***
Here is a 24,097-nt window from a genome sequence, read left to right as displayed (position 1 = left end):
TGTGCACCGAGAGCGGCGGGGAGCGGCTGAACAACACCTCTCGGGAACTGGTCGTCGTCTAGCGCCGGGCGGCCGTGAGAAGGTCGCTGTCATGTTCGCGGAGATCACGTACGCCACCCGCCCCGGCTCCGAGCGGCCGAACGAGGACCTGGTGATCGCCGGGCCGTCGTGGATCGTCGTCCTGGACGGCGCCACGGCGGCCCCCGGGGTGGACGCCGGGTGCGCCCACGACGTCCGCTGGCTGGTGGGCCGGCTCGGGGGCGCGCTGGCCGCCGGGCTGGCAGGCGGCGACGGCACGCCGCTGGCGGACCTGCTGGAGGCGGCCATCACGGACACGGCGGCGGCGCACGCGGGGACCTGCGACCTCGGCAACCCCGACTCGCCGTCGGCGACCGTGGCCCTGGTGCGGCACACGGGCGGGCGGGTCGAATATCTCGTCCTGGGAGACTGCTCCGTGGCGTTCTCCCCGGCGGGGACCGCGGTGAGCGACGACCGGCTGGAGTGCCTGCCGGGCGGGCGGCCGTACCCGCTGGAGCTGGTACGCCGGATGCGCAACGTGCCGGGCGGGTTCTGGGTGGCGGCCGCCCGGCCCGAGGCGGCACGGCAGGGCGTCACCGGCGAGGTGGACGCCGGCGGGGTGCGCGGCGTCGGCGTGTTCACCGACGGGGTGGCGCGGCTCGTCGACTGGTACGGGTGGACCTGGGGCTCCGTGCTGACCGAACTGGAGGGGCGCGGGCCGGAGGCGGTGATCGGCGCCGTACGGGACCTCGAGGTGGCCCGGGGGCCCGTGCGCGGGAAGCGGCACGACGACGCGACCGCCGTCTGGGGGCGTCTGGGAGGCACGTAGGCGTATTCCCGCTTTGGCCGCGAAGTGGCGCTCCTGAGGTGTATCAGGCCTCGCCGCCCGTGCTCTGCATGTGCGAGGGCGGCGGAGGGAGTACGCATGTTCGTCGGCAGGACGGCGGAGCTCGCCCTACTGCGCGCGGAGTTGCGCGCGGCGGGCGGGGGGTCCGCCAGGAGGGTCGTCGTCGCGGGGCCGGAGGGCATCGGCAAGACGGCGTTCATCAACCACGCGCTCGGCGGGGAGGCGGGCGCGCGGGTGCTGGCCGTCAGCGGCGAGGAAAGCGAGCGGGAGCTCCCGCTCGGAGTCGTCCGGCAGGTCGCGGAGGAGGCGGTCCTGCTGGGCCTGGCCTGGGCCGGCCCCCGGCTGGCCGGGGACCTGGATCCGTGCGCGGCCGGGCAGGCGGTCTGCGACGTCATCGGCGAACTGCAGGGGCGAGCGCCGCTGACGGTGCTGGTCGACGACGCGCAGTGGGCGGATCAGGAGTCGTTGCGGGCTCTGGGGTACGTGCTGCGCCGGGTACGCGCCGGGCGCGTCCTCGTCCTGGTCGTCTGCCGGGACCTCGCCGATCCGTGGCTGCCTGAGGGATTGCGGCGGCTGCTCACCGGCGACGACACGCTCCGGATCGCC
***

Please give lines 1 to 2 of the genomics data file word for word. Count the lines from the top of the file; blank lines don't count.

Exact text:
Here is a 24,097-nt window from a genome sequence, read left to right as displayed (position 1 = left end):
TGTGCACCGAGAGCGGCGGGGAGCGGCTGAACAACACCTCTCGGGAACTGGTCGTCGTCTAGCGCCGGGCGGCCGTGAGAAGGTCGCTGTCATGTTCGCGGAGATCACGTACGCCACCCGCCCCGGCTCCGAGCGGCCGAACGAGGACCTGGTGATCGCCGGGCCGTCGTGGATCGTCGTCCTGGACGGCGCCACGGCGGCCCCCGGGGTGGACGCCGGGTGCGCCCACGACGTCCGCTGGCTGGTGGGCCGGCTCGGGGGCGCGCTGGCCGCCGGGCTGGCAGGCGGCGACGGCACGCCGCTGGCGGACCTGCTGGAGGCGGCCATCACGGACACGGCGGCGGCGCACGCGGGGACCTGCGACCTCGGCAACCCCGACTCGCCGTCGGCGACCGTGGCCCTGGTGCGGCACACGGGCGGGCGGGTCGAATATCTCGTCCTGGGAGACTGCTCCGTGGCGTTCTCCCCGGCGGGGACCGCGGTGAGCGACGACCGGCTGGAGTGCCTGCCGGGCGGGCGGCCGTACCCGCTGGAGCTGGTACGCCGGATGCGCAACGTGCCGGGCGGGTTCTGGGTGGCGGCCGCCCGGCCCGAGGCGGCACGGCAGGGCGTCACCGGCGAGGTGGACGCCGGCGGGGTGCGCGGCGTCGGCGTGTTCACCGACGGGGTGGCGCGGCTCGTCGACTGGTACGGGTGGACCTGGGGCTCCGTGCTGACCGAACTGGAGGGGCGCGGGCCGGAGGCGGTGATCGGCGCCGTACGGGACCTCGAGGTGGCCCGGGGGCCCGTGCGCGGGAAGCGGCACGACGACGCGACCGCCGTCTGGGGGCGTCTGGGAGGCACGTAGGCGTATTCCCGCTTTGGCCGCGAAGTGGCGCTCCTGAGGTGTATCAGGCCTCGCCGCCCGTGCTCTGCATGTGCGAGGGCGGCGGAGGGAGTACGCATGTTCGTCGGCAGGACGGCGGAGCTCGCCCTACTGCGCGCGGAGTTGCGCGCGGCGGGCGGGGGGTCCGCCAGGAGGGTCGTCGTCGCGGGGCCGGAGGGCATCGGCAAGACGGCGTTCATCAACCACGCGCTCGGCGGGGAGGCGGGCGCGCGGGTGCTGGCCGTCAGCGGCGAGGAAAGCGAGCGGGAGCTCCCGCTCGGAGTCGTCCGGCAGGTCGCGGAGGAGGCGGTCCTGCTGGGCCTGGCCTGGGCCGGCCCCCGGCTGGCCGGGGACCTGGATCCGTGCGCGGCCGGGCAGGCGGTCTGCGACGTCATCGGCGAACTGCAGGGGCGAGCGCCGCTGACGGTGCTGGTCGACGACGCGCAGTGGGCGGATCAGGAGTCGTTGCGGGCTCTGGGGTACGTGCTGCGCCGGGTACGCGCCGGGCGCGTCCTCGTCCTGGTCGTCTGCCGGGACCTCGCCGATCCGTGGCTGCCTGAGGGATTGCGGCGGCTGCTCACCGGCGACGACACGCTCCGGATCGCC